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Fossilized Stomach Reveals What Young Tyrannosaurs Ate

Fossilized Stomach of Young Tyrannosaurs
The fossilized stomach of a young Tyrannosaur. Credit: Science Advances / CC BY 4.0

Paleontologists in Canada have made a new discovery concerning dinosaurs. They found a 75-million-year-old baby dinosaur skeleton belonging to the Gorgosaurus libratus species. What makes this finding so important is that its stomach contained the remains of two young Citipes elegans dinosaurs.

The Gorgosaurus libratus is a type of carnivorous dinosaur, and it was part of a group called tyrannosaurids. These dinosaurs were especially common in Asia and North America about sixty-six to eighty million years ago until the end of the Cretaceous period.

Tyrannosaurids were not small creatures. They were some of the biggest predators to ever walk the planet. Starting as tiny babies just a few meters long, they grew into enormous beings, reaching sizes of nine to twelve meters and weighing two to six thousand kilograms during their lifetime, according to Sci.News.

Tyrannosaurids experienced a major dietary change

When tyrannosaurids were young, they had slender bodies, narrow skulls, sharp teeth like blades, and long, slim hind limbs. However, as they matured, they became sturdier with large skulls and thick, powerful teeth capable of bone-crushing bites.

These transformations indicate that tyrannosaurids went through a significant change in their diet. It seems they were assigned different roles in their environments throughout their lifetime. This included a transition in their specific natural biological responsibilities.

Fossil evidence reveals that large plant-eating dinosaurs, called megaherbivores, were often preyed upon by tyrannosaurids. Megaherbivores are those species weighing over a thousand kilograms, including ceratopsids, giant ornithomimosaurs, hadrosaurids, and sauropods.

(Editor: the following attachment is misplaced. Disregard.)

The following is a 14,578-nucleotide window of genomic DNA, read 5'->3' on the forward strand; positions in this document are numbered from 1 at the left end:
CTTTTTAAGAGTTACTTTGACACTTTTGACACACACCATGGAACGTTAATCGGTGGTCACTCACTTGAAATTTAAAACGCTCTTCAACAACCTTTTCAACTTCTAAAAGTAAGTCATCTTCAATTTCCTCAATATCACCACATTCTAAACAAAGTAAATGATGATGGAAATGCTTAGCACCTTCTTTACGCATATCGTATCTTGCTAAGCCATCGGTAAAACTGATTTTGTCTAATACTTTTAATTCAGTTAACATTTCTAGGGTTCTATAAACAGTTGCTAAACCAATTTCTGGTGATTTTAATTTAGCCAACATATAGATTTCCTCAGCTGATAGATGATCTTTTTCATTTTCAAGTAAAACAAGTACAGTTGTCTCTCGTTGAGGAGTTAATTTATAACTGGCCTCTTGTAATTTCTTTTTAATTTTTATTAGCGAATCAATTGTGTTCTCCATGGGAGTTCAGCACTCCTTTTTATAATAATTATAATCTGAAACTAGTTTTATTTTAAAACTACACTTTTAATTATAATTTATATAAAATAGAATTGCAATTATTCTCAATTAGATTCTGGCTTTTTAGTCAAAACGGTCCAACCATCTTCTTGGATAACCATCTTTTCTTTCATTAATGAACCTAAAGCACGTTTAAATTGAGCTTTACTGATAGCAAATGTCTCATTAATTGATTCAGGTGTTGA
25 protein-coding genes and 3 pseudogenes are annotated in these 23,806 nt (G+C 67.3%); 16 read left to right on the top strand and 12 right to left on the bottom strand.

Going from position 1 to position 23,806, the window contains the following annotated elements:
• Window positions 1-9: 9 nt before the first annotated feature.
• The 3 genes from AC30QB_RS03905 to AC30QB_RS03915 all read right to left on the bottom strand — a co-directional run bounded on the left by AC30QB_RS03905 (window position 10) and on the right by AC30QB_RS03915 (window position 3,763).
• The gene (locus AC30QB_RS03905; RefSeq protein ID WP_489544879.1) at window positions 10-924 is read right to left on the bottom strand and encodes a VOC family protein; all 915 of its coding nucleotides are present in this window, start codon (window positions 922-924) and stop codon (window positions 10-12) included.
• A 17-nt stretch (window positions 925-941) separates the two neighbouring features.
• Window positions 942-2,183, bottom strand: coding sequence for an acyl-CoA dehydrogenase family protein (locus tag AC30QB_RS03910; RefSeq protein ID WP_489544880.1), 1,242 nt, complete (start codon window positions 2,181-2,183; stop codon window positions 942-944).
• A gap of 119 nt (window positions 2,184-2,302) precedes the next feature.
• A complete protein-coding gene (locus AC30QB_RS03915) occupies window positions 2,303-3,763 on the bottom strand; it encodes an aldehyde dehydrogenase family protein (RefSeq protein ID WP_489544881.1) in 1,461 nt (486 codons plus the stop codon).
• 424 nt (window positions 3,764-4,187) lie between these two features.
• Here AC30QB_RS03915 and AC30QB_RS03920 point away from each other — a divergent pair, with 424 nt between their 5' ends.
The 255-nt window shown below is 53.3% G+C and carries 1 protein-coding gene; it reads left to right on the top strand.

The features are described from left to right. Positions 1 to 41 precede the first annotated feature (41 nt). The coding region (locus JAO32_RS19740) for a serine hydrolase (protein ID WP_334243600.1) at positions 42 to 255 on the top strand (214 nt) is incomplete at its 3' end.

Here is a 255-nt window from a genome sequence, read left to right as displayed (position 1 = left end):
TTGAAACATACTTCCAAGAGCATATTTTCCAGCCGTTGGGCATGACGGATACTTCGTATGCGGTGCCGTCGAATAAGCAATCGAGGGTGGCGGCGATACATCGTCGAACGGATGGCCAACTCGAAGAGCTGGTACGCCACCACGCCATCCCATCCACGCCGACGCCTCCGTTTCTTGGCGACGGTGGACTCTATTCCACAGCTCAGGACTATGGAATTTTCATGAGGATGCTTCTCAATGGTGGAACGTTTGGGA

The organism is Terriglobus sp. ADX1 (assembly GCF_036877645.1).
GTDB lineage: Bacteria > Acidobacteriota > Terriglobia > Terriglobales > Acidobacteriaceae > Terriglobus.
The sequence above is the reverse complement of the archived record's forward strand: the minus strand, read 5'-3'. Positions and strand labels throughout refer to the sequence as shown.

Tyrannosaurids only developed the adaptations and powerful biting abilities needed for this specific diet when they were in their late juvenile or early subadult stages of growth, according to Sci.News.

Dr. François Therrien, a paleontologist at the Royal Tyrrell Museum and the lead author, pointed out a disadvantage. He stated, “Unfortunately, fossil evidence for diet in young tyrannosaurids is largely unknown, thus limiting our understanding of ontogenetic dietary shifts in these iconic predators.”

Two small dinosaurs inside the stomach of the Gorgosaurus libratus

In their study, the researchers discovered fragments of two small dinosaurs within the stomach of the Gorgosaurus libratus specimen. The scientists explained that prior to the creature’s death, the meat-eater tore apart two young herbivorous bird-like dinosaurs which belonged to the Citipes elegans species.

Moreover, instead of swallowing down the whole prey, the young tyrannosaur specifically consumed the hind limbs, which are the fleshiest parts. Animals hunted down included those dinosaurs known as caenagnathids. These resembled the Asian Oviraptor, according to researchers.

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